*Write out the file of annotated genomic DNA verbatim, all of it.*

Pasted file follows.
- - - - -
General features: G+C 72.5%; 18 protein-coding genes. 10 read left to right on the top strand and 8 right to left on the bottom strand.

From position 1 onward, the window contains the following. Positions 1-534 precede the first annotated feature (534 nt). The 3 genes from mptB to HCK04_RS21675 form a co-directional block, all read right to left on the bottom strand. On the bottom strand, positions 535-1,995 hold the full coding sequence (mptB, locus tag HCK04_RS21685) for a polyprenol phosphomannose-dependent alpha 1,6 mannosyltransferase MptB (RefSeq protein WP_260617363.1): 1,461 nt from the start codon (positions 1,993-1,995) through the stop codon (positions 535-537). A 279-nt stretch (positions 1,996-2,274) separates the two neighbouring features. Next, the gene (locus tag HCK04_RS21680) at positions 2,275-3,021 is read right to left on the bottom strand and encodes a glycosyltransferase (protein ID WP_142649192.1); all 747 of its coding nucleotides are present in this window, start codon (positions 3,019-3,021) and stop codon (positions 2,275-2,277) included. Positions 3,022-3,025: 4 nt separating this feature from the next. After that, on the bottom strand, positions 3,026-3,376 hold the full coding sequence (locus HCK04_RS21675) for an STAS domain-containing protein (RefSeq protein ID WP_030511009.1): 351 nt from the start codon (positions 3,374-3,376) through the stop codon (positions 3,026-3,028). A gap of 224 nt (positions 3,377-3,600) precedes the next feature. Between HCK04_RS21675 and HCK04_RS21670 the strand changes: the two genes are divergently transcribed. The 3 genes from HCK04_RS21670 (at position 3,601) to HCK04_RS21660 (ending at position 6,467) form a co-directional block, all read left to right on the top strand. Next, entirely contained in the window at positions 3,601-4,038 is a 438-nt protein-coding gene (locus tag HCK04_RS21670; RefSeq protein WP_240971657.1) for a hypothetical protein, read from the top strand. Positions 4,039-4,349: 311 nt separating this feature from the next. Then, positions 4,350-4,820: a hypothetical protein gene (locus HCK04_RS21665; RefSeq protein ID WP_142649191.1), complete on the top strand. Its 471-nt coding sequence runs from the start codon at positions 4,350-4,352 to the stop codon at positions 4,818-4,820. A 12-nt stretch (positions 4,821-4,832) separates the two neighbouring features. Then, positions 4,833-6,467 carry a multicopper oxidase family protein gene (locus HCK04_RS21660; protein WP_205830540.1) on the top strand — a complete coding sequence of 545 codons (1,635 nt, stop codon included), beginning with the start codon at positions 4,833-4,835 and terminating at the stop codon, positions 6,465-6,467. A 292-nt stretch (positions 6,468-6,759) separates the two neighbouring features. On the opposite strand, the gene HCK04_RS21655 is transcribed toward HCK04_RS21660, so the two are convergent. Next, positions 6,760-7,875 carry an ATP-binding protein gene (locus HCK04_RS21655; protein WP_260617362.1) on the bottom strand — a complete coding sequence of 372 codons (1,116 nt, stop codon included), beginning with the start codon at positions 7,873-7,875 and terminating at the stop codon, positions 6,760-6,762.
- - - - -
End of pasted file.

General features: G+C 72.5%; 18 protein-coding genes. 10 read left to right on the top strand and 8 right to left on the bottom strand.

From position 1 onward, the window contains the following. Positions 1-534 precede the first annotated feature (534 nt). The 3 genes from mptB to HCK04_RS21675 form a co-directional block, all read right to left on the bottom strand. On the bottom strand, positions 535-1,995 hold the full coding sequence (mptB, locus tag HCK04_RS21685) for a polyprenol phosphomannose-dependent alpha 1,6 mannosyltransferase MptB (RefSeq protein WP_260617363.1): 1,461 nt from the start codon (positions 1,993-1,995) through the stop codon (positions 535-537). A 279-nt stretch (positions 1,996-2,274) separates the two neighbouring features. Next, the gene (locus tag HCK04_RS21680) at positions 2,275-3,021 is read right to left on the bottom strand and encodes a glycosyltransferase (protein ID WP_142649192.1); all 747 of its coding nucleotides are present in this window, start codon (positions 3,019-3,021) and stop codon (positions 2,275-2,277) included. Positions 3,022-3,025: 4 nt separating this feature from the next. After that, on the bottom strand, positions 3,026-3,376 hold the full coding sequence (locus HCK04_RS21675) for an STAS domain-containing protein (RefSeq protein ID WP_030511009.1): 351 nt from the start codon (positions 3,374-3,376) through the stop codon (positions 3,026-3,028). A gap of 224 nt (positions 3,377-3,600) precedes the next feature. Between HCK04_RS21675 and HCK04_RS21670 the strand changes: the two genes are divergently transcribed. The 3 genes from HCK04_RS21670 (at position 3,601) to HCK04_RS21660 (ending at position 6,467) form a co-directional block, all read left to right on the top strand. Next, entirely contained in the window at positions 3,601-4,038 is a 438-nt protein-coding gene (locus tag HCK04_RS21670; RefSeq protein WP_240971657.1) for a hypothetical protein, read from the top strand. Positions 4,039-4,349: 311 nt separating this feature from the next. Then, positions 4,350-4,820: a hypothetical protein gene (locus HCK04_RS21665; RefSeq protein ID WP_142649191.1), complete on the top strand. Its 471-nt coding sequence runs from the start codon at positions 4,350-4,352 to the stop codon at positions 4,818-4,820. A 12-nt stretch (positions 4,821-4,832) separates the two neighbouring features. Then, positions 4,833-6,467 carry a multicopper oxidase family protein gene (locus HCK04_RS21660; protein WP_205830540.1) on the top strand — a complete coding sequence of 545 codons (1,635 nt, stop codon included), beginning with the start codon at positions 4,833-4,835 and terminating at the stop codon, positions 6,465-6,467. A 292-nt stretch (positions 6,468-6,759) separates the two neighbouring features. On the opposite strand, the gene HCK04_RS21655 is transcribed toward HCK04_RS21660, so the two are convergent. Next, positions 6,760-7,875 carry an ATP-binding protein gene (locus HCK04_RS21655; protein WP_260617362.1) on the bottom strand — a complete coding sequence of 372 codons (1,116 nt, stop codon included), beginning with the start codon at positions 7,873-7,875 and terminating at the stop codon, positions 6,760-6,762.